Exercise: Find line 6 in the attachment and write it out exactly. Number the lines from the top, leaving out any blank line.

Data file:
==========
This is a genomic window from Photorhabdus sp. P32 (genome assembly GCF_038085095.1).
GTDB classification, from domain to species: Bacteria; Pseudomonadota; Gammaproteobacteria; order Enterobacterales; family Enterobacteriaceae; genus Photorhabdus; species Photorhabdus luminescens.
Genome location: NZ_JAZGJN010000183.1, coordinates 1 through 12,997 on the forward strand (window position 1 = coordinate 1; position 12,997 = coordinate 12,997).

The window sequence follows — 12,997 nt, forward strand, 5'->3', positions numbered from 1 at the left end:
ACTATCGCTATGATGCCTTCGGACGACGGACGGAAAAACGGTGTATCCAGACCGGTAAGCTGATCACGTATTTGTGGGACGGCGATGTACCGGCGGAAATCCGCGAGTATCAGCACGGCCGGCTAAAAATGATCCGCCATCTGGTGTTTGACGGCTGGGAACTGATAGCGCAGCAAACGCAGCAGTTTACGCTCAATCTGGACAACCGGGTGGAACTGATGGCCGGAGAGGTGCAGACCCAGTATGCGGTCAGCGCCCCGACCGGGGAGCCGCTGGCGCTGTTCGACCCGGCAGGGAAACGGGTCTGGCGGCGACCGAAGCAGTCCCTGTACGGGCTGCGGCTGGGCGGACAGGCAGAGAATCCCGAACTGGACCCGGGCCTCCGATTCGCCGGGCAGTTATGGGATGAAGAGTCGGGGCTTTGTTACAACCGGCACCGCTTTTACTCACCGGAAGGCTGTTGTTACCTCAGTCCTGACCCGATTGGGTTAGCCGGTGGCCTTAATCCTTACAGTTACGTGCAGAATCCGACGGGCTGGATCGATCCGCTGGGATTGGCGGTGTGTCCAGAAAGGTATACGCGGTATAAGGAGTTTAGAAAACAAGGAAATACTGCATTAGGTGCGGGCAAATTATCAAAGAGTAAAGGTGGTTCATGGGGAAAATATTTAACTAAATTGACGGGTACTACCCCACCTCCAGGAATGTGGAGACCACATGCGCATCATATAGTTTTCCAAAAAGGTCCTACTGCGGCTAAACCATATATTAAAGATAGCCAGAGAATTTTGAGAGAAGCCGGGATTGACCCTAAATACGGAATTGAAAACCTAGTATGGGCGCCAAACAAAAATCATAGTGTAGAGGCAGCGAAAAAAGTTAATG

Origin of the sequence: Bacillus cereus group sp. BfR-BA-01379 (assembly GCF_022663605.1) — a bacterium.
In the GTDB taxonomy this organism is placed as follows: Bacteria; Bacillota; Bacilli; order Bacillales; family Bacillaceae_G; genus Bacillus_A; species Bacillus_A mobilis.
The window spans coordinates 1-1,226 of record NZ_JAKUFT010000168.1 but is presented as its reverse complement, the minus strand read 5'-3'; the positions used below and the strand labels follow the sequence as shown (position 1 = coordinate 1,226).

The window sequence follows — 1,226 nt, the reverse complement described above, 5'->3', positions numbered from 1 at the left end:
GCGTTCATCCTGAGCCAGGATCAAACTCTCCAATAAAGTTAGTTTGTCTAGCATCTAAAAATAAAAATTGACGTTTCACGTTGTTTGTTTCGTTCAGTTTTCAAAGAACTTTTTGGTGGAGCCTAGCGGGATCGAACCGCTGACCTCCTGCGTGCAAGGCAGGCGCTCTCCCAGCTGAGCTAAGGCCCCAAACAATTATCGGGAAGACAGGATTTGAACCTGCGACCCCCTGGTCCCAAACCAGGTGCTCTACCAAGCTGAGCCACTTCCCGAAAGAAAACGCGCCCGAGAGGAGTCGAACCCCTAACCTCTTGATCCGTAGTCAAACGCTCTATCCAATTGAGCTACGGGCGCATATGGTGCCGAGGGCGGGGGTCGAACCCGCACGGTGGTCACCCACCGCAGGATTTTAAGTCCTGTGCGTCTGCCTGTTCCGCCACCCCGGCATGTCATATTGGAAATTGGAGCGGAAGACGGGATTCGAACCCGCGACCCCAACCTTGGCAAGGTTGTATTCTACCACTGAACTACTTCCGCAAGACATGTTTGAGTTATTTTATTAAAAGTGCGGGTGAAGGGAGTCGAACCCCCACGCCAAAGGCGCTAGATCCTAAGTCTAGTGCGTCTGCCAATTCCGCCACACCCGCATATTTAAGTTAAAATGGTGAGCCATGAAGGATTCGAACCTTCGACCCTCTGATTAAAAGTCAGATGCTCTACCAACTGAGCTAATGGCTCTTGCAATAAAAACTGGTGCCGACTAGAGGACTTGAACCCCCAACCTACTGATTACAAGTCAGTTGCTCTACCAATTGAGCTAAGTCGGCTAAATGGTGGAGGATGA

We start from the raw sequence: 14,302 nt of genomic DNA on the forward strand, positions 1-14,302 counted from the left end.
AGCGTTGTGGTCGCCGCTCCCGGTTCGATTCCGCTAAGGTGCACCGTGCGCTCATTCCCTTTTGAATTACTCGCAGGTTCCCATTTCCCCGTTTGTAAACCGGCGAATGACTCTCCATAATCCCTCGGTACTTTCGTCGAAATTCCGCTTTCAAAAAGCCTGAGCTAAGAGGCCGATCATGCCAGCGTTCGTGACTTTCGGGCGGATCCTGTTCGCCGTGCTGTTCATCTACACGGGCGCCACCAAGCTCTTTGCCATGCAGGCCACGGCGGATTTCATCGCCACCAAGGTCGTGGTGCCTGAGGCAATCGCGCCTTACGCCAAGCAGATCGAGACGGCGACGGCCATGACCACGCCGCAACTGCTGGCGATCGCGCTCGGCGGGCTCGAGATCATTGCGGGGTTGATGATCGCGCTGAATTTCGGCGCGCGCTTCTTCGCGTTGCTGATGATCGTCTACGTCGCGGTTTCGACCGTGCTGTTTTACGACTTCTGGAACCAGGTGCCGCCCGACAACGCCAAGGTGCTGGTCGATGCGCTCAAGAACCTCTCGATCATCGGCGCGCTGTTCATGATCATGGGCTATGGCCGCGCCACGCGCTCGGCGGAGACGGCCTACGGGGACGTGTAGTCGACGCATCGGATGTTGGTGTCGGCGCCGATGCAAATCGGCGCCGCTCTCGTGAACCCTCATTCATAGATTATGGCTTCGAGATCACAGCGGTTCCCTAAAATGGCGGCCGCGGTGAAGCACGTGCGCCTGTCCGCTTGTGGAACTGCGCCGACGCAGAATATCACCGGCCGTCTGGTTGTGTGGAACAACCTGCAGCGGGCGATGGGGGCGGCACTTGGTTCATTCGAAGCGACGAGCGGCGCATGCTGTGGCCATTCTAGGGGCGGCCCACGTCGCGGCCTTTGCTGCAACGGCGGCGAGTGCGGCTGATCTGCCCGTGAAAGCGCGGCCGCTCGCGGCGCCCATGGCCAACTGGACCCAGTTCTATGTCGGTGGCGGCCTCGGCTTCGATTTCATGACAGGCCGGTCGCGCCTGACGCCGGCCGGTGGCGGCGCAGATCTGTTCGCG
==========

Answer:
Origin of the sequence: Bacillus cereus group sp. BfR-BA-01379 (assembly GCF_022663605.1) — a bacterium.